Amazon ($AMZN) has made The Cancer Genome Atlas (TCGA) and The International Cancer Genome Consortium (ICGC) PanCancer data sets freely available through its cloud platform. The addition of the data sets continues Amazon's push to differentiate its cloud offering through the availability of data.
TCGA and ICGC join the 1000 Genomes Project on the list of genomics initiatives on Amazon Web Services (AWS) Public Data Sets program. The new additions give users of AWS access to genomic, transcriptomic and epigenomic data from thousands of people, potentially opening up opportunities for researchers with no links to TCGA or ICGC to turn their resources into advances in our knowledge of cancer. And by having AWS take care of the back-end tasks, the team behind the project thinks it can free researchers from some of the drudgery involved with analyzing genome data.
"Compiling the data, organizing the data, analyzing the data, making the data available to all researchers--these are fundamental to making further progress in cancer genome research," Peter Campbell, head of cancer genetics and genomics at the Wellcome Trust Sanger Institute, said in a statement. Campbell, who is helping to lead the ICGC-TCGA Pan-Cancer Analysis of Whole Genomes (PCAWG) project, sees value in shifting these tasks to the cloud. "We are excited at the possibilities of working with innovative cloud-based computing systems to achieve these advances," he said.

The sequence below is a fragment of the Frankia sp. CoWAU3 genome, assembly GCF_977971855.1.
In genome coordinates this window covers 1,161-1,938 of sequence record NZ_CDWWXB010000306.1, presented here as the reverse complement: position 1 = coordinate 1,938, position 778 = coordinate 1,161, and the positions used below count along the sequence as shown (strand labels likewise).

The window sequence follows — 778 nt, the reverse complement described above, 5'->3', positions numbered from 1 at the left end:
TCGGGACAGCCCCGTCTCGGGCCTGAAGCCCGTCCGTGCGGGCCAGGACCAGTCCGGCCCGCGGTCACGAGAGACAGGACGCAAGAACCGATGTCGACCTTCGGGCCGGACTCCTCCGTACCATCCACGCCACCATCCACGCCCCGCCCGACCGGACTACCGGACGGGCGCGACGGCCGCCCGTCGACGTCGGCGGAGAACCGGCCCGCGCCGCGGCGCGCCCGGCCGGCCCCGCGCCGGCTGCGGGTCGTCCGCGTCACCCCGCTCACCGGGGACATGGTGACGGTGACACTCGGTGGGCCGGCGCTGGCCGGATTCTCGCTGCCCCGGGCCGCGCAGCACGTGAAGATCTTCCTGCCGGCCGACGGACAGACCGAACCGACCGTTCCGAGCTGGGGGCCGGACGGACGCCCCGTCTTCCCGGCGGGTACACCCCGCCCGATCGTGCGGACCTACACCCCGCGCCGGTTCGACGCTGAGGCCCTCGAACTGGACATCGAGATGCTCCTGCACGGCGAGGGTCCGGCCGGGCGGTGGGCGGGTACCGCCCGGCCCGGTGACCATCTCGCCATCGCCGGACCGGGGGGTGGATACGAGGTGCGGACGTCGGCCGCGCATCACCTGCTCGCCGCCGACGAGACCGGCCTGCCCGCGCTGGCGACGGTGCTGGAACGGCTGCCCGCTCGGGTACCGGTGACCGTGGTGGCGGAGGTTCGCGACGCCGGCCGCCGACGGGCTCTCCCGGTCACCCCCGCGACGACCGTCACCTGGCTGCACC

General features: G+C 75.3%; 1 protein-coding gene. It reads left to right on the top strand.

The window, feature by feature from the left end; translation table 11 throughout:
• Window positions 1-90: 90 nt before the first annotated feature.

For Amazon, the addition of the data sets marks another advance in its attempt to become the go-to cloud platform in genomics. With the falling cost of data storage leaving Amazon with little room to undercut rivals such as Google ($GOOG), the availability of landmark data sets is one way in which it can differentiate its platform, or at least stop its competitors from gaining an edge. Amazon and Google both host multiple public data sets, some of which are available through both their platforms.
- read the ICGC release
- and Amazon's statement